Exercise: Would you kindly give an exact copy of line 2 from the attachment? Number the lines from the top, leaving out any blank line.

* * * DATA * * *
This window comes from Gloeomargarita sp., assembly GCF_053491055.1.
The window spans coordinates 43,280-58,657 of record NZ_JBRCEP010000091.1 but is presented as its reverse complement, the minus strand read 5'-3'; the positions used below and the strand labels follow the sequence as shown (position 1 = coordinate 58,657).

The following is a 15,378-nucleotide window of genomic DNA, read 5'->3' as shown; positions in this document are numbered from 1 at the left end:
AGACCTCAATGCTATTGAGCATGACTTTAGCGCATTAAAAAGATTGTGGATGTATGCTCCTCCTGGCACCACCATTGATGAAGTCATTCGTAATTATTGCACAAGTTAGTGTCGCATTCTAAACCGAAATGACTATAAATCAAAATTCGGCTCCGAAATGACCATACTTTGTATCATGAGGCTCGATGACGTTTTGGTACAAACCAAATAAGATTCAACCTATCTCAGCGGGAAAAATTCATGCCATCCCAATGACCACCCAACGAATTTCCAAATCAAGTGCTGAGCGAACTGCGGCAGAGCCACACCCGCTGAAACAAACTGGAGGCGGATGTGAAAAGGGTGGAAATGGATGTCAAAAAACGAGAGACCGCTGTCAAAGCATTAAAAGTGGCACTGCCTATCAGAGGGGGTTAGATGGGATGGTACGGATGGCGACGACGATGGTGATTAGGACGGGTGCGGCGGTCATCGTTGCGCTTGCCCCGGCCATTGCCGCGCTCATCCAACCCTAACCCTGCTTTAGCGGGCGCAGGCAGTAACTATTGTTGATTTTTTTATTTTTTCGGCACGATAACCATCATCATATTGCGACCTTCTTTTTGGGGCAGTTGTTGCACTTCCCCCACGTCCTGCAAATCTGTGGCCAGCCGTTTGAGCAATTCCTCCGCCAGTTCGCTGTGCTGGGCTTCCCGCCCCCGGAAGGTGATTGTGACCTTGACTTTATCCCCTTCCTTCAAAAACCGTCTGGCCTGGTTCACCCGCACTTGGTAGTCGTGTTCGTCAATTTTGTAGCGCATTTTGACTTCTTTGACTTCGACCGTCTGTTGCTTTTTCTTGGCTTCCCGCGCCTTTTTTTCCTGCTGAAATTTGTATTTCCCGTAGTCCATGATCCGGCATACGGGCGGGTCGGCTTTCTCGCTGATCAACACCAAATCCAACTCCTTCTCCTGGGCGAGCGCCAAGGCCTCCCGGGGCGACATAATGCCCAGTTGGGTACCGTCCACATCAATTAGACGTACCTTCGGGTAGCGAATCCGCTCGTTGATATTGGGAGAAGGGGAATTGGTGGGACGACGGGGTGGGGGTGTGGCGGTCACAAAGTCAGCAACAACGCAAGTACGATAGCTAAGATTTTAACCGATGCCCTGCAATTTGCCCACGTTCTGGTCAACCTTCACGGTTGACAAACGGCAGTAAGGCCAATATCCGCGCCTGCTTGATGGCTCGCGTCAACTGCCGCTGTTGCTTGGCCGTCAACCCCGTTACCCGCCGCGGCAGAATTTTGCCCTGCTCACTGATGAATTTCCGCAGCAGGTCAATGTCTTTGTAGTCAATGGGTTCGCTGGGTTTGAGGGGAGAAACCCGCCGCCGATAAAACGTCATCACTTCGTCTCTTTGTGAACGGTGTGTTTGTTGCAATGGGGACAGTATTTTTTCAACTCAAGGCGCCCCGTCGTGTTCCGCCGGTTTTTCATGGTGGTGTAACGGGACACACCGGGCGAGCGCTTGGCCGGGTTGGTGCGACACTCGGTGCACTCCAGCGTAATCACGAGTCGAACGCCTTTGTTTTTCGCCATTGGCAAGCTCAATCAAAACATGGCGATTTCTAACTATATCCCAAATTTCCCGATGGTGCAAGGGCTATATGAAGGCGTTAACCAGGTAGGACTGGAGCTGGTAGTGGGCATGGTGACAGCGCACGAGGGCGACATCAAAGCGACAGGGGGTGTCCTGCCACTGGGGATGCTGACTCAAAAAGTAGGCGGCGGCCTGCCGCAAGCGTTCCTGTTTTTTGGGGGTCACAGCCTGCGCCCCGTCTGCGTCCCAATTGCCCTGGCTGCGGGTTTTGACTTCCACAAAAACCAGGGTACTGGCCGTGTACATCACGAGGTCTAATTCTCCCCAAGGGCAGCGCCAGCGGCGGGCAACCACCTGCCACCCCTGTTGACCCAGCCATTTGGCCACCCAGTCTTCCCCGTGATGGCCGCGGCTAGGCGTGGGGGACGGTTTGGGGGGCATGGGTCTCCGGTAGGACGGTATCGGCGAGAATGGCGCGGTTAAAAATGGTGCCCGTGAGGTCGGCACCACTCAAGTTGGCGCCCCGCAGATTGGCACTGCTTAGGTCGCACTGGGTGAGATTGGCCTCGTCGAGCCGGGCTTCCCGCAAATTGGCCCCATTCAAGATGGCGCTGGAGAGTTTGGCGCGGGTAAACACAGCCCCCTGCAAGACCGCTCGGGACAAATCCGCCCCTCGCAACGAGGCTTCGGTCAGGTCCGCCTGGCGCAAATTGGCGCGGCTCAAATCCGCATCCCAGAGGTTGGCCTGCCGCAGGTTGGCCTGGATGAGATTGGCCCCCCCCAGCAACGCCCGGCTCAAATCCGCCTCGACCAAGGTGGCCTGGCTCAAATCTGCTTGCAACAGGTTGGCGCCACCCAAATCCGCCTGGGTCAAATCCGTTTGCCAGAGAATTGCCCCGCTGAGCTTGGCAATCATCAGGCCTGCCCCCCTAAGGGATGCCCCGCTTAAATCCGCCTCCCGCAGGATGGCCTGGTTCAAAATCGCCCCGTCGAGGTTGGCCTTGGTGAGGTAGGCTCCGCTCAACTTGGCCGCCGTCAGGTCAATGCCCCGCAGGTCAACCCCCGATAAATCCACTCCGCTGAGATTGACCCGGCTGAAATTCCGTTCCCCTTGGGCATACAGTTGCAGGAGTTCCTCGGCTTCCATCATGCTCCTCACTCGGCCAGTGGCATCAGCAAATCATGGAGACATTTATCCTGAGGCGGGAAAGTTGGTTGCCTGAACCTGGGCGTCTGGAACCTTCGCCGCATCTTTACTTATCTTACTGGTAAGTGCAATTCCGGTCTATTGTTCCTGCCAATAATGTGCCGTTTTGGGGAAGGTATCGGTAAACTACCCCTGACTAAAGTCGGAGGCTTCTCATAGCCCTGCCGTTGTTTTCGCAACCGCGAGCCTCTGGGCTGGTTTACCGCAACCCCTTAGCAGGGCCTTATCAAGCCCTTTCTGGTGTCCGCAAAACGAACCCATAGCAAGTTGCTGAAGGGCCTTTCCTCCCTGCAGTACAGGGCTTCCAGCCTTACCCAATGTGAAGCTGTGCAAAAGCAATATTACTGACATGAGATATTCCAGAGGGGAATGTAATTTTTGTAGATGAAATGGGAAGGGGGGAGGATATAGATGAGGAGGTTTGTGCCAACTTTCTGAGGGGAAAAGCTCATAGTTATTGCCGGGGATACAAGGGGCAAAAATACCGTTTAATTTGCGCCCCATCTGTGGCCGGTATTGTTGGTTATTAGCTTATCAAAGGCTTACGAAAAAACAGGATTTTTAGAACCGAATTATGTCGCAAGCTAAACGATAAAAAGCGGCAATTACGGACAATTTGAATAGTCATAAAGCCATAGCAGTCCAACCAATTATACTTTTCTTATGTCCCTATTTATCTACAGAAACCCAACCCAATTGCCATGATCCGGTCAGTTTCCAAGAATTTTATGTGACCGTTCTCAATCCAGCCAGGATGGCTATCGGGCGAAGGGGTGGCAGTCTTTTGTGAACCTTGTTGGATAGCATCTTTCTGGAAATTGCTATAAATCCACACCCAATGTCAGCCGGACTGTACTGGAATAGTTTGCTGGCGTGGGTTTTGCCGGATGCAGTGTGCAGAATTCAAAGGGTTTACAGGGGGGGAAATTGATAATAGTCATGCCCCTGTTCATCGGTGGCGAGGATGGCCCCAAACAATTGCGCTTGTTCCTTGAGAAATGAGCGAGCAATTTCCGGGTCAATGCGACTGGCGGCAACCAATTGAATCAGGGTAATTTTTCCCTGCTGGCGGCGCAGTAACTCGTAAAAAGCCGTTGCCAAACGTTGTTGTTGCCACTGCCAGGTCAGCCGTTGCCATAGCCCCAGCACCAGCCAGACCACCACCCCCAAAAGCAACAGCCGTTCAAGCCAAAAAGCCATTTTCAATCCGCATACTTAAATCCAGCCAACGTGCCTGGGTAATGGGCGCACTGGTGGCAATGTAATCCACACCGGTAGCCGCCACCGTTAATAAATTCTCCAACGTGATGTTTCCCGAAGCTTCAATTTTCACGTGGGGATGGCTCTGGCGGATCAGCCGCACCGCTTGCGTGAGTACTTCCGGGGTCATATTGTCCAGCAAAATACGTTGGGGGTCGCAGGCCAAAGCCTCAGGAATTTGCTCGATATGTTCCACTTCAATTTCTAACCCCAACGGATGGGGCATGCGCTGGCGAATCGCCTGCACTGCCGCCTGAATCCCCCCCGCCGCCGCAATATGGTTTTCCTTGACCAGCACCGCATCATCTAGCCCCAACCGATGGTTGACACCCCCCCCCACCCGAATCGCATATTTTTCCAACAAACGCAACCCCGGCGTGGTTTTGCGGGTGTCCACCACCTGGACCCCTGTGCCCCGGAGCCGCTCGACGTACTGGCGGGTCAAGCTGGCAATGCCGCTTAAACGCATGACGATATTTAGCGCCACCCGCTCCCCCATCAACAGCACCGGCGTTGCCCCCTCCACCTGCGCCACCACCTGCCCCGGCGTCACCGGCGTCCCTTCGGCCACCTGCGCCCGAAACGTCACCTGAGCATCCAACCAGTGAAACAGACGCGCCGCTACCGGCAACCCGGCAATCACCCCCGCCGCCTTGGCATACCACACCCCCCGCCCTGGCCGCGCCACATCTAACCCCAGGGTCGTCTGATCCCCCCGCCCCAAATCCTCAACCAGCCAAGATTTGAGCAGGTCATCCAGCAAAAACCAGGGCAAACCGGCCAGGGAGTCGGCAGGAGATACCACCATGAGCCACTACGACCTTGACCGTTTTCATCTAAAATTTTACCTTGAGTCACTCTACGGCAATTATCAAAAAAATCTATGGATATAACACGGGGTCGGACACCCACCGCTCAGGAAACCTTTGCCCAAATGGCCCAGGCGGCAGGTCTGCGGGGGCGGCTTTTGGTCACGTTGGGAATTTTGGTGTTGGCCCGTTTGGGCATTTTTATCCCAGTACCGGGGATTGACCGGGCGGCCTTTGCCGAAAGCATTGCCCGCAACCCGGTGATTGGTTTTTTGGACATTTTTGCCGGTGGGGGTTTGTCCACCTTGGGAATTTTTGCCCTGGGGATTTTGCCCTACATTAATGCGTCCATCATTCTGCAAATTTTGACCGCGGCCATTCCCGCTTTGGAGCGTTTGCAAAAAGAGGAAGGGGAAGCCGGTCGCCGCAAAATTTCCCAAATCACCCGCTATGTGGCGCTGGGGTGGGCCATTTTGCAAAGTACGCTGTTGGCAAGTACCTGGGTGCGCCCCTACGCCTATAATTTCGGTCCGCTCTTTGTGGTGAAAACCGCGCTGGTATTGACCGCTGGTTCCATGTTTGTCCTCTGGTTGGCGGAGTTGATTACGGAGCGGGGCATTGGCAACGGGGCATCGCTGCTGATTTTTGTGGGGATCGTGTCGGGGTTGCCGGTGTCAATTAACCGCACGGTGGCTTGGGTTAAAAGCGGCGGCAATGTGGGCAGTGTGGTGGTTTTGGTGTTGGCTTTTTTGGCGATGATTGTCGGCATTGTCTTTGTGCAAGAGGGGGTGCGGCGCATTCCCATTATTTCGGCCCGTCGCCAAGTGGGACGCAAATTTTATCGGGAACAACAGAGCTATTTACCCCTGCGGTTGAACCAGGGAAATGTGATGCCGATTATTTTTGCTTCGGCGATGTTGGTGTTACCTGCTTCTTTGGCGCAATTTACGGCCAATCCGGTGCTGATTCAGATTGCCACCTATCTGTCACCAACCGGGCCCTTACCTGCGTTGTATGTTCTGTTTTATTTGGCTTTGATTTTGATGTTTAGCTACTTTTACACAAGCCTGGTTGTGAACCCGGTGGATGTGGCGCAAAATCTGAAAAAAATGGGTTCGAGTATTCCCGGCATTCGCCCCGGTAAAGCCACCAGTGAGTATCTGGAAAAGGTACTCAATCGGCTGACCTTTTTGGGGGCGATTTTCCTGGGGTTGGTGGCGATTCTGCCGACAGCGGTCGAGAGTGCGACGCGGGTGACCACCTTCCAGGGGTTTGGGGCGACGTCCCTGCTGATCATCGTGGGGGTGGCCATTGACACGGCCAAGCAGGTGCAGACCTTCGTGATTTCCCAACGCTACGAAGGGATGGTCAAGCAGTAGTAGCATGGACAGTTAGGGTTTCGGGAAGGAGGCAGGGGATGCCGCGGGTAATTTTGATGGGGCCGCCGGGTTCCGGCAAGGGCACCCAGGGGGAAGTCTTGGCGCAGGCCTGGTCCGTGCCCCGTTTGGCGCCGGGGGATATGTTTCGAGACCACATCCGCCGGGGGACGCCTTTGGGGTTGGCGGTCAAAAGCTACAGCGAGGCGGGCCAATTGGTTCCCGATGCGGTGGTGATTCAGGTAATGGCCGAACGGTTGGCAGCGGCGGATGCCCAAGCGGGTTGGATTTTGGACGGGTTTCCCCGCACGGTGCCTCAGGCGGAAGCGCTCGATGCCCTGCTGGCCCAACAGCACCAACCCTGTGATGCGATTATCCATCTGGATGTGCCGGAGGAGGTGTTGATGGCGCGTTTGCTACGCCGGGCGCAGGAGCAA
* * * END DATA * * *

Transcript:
The window spans coordinates 43,280-58,657 of record NZ_JBRCEP010000091.1 but is presented as its reverse complement, the minus strand read 5'-3'; the positions used below and the strand labels follow the sequence as shown (position 1 = coordinate 58,657).